Atheists tend to say that if they don’t see any reason to believe in something, they don’t believe it. So:

a) If you believe that life has meaning and purpose, what is your reason for believing this?
b) What does your reason tell you the meaning and purpose of life is?
c) How does your reason resolve the apparent conflict between a notion of a meaning and purpose in life with life’s extremely short duration, likelihood of pain/suffering, and end in oblivion? Or does your reason tell you there is no conflict?

I responded:
A. In the grand scheme of things, I’m not sure life does have any particular meaning and purpose – aside from perpetuating itself, at least. On the other hand, human beings tend to find their own meanings and purposes – and if they can’t find them, they tend to create them. But saying that I find meaning in my life is not the same thing as saying the Life has Meaning.
B. I can’t answer this; it was pretty well obviated by my response to Question A.
C. Because I don’t see a grand Purpose or Meaning, I don’t see a conflict here. In fact, the (relatively) short duration of life, the likelihood of pain and suffering, and the inequalities in living conditions seem to me to be far more consistent with life that arose by impersonal natural systems than it does with an existence purpose-built by an all-powerful, perfectly benevolent Creator.
Red Cardigan responded (much more politely than it sounds when I condense it like this) with a few more questions. Rather than quote the whole thing, I'm just going to put down my answers along with the sections I was responding to:
Would you say that it is fair to say that your own personal ethical system is not based rigidly on empiricism, and that in fact to the extent that some of the new atheists reject what is not based on rigid empiricism you would have to disagree with their attempt to, for want of a better phrase, *make* a philosophy based on the idea that empirically provable material reality is all there is?

I’m not sure exactly what you mean by morality based on rigid empiricism, in part because I’m not sure what you perceive as the alternative(s). I think it’s fairly easy to observe that people function better in structured groups; if you have to do everything for yourself, life gets very difficult very quickly. I think it’s equally evident that part of having that sort of structured group – a society, basically – is having systems in place for getting things done. And I think that social systems like that work best, work most efficiently, when everyone is – for lack of a formal term – playing by the same rules, and when those rules have provisions that allow them to adapt to new or changing circumstances/information. Is that “based on rigid empiricism?”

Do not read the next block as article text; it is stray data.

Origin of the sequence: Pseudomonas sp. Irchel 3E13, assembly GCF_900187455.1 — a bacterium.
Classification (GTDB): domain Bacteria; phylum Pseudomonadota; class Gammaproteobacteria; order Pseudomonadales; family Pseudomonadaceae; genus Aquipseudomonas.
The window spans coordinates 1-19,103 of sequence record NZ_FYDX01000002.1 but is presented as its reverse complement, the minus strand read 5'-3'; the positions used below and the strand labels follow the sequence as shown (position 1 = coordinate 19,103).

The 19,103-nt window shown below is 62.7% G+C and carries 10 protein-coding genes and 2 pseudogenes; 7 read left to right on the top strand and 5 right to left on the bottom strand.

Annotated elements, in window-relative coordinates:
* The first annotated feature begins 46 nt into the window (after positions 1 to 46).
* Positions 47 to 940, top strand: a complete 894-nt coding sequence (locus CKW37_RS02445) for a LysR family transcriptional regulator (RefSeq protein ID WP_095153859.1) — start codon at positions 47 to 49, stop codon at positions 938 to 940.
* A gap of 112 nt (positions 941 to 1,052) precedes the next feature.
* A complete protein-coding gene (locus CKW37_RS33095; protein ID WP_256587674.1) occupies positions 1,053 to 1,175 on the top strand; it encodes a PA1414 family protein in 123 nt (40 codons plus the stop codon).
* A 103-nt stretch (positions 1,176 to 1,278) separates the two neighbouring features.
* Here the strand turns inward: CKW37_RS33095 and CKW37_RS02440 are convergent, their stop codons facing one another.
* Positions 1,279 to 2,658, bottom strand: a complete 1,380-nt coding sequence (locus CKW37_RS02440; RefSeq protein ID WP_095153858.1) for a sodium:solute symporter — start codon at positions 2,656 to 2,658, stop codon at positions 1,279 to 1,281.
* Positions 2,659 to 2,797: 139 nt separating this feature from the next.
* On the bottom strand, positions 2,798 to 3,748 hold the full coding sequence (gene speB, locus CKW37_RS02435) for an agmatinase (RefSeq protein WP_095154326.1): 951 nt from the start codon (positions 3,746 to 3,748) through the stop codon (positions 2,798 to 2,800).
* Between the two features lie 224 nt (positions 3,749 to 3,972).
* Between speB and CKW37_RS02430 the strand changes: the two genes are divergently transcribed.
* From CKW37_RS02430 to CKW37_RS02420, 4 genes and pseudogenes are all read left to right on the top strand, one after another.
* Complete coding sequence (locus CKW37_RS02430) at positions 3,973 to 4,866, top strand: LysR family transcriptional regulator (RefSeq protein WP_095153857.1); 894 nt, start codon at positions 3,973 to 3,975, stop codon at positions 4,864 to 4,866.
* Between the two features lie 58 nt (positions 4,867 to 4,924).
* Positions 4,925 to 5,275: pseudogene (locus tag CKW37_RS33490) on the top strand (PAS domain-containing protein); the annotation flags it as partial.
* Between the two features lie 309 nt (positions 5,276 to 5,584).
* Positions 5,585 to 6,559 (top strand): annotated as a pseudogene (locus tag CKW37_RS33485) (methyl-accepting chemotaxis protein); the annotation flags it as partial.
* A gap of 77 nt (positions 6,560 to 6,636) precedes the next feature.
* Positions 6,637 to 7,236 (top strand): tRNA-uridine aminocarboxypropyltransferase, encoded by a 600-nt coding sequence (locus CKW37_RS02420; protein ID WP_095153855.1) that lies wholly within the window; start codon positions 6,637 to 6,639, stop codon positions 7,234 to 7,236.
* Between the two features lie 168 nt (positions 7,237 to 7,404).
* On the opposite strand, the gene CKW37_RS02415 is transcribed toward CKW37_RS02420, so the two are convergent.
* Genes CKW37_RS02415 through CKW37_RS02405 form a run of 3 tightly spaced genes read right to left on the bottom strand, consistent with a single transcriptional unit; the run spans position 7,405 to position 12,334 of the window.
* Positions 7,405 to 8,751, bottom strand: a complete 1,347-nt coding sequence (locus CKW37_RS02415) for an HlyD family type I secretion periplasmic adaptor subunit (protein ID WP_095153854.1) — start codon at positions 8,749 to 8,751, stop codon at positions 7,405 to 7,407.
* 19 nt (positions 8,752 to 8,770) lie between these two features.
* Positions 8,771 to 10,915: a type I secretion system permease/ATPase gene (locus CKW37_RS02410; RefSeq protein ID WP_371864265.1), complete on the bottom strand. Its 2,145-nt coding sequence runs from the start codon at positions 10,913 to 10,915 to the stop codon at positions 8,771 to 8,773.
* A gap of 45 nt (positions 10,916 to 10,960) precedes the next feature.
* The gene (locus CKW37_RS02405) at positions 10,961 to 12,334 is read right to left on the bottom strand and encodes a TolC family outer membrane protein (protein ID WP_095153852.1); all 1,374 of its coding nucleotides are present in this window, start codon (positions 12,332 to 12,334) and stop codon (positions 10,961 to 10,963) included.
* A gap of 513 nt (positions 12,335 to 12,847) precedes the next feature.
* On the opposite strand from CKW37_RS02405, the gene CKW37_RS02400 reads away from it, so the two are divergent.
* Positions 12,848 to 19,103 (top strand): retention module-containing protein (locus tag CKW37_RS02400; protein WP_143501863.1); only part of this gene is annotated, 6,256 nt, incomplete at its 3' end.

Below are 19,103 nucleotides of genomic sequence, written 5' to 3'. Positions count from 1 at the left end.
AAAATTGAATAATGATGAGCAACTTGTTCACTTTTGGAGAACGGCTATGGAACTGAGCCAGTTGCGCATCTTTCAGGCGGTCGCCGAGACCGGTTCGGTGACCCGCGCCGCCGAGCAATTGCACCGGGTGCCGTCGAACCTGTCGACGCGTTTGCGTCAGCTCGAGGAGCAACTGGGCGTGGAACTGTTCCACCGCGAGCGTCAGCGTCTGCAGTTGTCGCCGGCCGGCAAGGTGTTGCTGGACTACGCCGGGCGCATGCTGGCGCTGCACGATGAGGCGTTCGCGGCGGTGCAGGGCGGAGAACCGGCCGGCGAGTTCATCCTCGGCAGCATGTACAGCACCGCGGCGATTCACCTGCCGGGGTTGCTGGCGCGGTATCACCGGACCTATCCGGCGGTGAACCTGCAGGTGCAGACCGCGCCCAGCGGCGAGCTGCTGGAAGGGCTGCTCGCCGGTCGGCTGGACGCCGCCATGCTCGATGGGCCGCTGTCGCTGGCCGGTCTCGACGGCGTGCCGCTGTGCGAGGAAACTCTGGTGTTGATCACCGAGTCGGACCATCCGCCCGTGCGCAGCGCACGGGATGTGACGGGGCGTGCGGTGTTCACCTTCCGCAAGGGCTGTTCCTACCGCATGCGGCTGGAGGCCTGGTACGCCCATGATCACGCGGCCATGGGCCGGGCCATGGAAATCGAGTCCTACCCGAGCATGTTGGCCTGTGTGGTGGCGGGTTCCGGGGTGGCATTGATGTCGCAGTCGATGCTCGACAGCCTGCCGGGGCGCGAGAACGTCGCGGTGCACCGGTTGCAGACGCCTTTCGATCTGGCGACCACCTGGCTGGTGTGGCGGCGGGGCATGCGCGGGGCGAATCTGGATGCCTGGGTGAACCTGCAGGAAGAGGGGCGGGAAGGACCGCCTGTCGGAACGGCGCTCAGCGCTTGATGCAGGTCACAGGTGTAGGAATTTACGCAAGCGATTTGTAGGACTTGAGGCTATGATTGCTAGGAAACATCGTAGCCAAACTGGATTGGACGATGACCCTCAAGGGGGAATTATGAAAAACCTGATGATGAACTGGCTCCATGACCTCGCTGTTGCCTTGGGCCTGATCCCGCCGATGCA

To expand on that: I think that social systems work best when everyone is playing by the same basic rules (in other words, morality, of which politeness is a subset). And I think that in order to get everyone to play by the same rules, those rules need to treat everyone involved fairly – at which point, we’ve pretty much arrived at the Golden Rule.

And, perhaps, that the antitheism you describe as being part of [the New Atheist] worldview is the reason for their rather fundamentalist views regarding the evil of religion and the need to eradicate it?

I’m not sure that’s a fair characterization of the New Atheist position. I think they’re making an evidence-based argument that, on the whole, religion does more harm than good in the world. Now, the evidence may or may not support that conclusion, but I think you can reasonably make the argument. However, in order to make that argument you have to assume that religiosity can be separated from human nature, and I’m extremely dubious about that assumption.